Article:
What if you could harness the power of the ocean waves to power your home? Ocean and tidal power generation has remained a largely untapped market in the United States so far, but that could be changing soon. The U.S. Department of Energy estimates that the U.S. could be sitting on up to 1,400 terawatt hours of potential electricity generation per year from wave and tidal energy.
“Wave and tidal energy represent a large, untapped resource for the United States,” said Assistant Secretary for Energy Efficiency and Renewable Energy David Danielson. “[Developing it] is an important part of our all-of-the-above energy strategy.”
To that end, the DOE has announced it would invest $16 million to help fund 17 projects to capture tidal and wave energy. The money is split into two buckets: $13.5 million will fund projects to build and improve the devices for capturing tidal energy. Companies like ABB and Ocean Energy USA will develop and improve devices, drivetrains, and generators. The remaining $2.4 million will help fund data gathering and analysis projects that can predict potential electricity generation and potential demand for tidal electricity in coastal cities. Learn more about each project here.
One wave energy project already underway in Oregon, however, has encountered some obstacles. Ocean Power Technologies set out last September to build America’s “first wave-powered utility.” Now, nearly a year later, the project has been put on hold due to regulatory and technical difficulties. “It’s tough fighting with a new technology,” said Kevin Watkins, Ocean Power Technologies’s Oregon representative. State and federal agencies are “scrambling” to write policies for marine energy, and coastal communities are dubious about the environmental impact the buoys may have.
Does that sound familiar? American offshore wind has grappled with those very same issues for years. There is some movement on that front, however: the Department of the Interior held its second auction of land for offshore wind development this week. The auctioned land sits off the coast of Virginia and sold for $1.6 million to Virginia Electric and Power Co., a subsidiary of Dominion Virginia Power. Perhaps America will be able to turn to her coastline for energy, one way or another.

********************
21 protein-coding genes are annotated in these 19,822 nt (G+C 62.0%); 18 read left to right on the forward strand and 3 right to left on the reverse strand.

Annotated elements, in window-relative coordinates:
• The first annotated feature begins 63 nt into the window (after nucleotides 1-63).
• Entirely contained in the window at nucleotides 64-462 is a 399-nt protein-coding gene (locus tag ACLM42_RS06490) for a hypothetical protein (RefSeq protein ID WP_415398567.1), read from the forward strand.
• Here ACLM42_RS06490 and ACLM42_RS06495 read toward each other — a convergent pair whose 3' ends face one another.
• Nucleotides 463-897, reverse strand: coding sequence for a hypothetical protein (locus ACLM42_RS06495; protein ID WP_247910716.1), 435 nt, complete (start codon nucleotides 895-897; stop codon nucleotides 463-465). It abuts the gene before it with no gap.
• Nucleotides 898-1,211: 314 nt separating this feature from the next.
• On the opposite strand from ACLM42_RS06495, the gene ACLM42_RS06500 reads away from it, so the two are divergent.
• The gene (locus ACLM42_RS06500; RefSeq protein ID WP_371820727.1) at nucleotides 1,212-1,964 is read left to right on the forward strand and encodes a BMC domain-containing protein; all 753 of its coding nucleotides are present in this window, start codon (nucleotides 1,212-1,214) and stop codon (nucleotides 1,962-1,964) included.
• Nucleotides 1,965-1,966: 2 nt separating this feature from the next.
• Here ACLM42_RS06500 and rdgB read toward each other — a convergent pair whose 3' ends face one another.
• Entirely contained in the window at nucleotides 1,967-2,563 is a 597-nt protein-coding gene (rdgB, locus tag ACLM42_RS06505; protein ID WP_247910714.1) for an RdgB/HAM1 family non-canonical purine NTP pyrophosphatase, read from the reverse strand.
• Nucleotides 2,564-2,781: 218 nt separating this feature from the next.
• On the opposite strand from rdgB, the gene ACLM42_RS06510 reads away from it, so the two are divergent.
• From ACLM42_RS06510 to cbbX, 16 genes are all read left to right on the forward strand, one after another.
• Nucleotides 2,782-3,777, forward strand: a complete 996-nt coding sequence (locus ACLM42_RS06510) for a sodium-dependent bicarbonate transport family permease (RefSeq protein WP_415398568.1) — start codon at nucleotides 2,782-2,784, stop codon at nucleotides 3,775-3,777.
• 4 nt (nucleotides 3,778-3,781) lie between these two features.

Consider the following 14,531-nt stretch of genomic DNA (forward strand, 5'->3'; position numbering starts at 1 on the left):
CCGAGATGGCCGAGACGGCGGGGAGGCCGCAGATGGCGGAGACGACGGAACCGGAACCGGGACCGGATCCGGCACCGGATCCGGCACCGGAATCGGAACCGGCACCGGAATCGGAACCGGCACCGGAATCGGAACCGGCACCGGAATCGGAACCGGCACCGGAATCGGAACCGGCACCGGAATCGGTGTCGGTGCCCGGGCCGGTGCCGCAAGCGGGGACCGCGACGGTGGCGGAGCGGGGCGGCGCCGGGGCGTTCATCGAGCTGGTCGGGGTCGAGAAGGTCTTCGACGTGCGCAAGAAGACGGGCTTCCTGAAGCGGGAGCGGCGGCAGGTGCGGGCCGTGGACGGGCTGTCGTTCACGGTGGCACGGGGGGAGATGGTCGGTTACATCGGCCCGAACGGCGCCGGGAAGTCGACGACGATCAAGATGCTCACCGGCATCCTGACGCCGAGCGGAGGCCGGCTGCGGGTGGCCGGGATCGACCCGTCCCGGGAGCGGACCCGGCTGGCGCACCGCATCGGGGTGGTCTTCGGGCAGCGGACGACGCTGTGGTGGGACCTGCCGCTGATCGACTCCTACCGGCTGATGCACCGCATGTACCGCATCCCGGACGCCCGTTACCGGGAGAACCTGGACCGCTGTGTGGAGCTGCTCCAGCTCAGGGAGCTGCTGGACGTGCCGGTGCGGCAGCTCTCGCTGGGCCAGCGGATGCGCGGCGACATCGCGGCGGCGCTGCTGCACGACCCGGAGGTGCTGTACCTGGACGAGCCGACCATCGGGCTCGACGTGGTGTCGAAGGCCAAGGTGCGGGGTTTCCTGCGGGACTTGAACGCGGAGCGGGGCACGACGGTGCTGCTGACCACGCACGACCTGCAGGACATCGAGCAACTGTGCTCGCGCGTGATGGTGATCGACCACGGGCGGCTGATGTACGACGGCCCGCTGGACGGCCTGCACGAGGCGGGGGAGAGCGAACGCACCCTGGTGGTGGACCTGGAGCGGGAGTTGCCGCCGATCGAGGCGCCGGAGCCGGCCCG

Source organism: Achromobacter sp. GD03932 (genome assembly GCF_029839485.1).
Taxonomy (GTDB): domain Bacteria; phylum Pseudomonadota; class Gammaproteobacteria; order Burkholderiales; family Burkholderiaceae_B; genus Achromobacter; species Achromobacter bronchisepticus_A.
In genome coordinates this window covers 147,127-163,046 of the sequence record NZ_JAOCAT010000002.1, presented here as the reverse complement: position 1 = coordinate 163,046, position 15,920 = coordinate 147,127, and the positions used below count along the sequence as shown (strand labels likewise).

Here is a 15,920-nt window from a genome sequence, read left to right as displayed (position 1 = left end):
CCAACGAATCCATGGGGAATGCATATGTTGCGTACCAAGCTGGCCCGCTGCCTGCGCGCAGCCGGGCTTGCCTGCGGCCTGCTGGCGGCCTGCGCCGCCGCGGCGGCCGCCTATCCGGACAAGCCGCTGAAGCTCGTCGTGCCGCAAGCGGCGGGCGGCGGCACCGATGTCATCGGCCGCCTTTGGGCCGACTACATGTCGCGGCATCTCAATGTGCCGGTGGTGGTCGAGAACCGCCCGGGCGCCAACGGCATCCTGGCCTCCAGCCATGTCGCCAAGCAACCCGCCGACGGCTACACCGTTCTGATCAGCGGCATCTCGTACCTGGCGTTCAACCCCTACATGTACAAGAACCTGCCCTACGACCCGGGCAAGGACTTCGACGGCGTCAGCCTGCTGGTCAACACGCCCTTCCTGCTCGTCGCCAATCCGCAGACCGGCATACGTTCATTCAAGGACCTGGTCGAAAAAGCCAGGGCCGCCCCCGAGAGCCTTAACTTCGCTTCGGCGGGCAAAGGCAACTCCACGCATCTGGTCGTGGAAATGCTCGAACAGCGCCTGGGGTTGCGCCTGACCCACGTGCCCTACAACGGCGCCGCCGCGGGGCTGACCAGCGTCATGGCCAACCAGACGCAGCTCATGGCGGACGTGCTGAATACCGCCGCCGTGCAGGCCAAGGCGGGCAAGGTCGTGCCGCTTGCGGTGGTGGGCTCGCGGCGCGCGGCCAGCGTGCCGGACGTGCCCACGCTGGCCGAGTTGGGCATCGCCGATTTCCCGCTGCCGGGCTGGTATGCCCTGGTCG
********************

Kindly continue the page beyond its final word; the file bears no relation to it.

In other news this week, the United States added 976 megawatts of solar PV capacity in Q2 2013, according to a new report out this week. A record-breaking 521 MW was installed in California alone, with more on the way: SunEdison just announced new funding to the tune of $67.3 million for new projects in California. The new installations bring 2013’s total new PV capacity to 1764 MW. The Department of Energy awarded $45 million in grants for vehicle research to improve fuel efficiency and lower transportation costs. And Orlando is looking to incorporate electric vehicles into their bustling tourism industry: you can rent an electric car at the airport and charge it at tourist hotels, theme parks, and other destinations across the city. EVs are going to Disney World!
For more advanced energy news and policy updates every week, sign up below for AEE Weekly.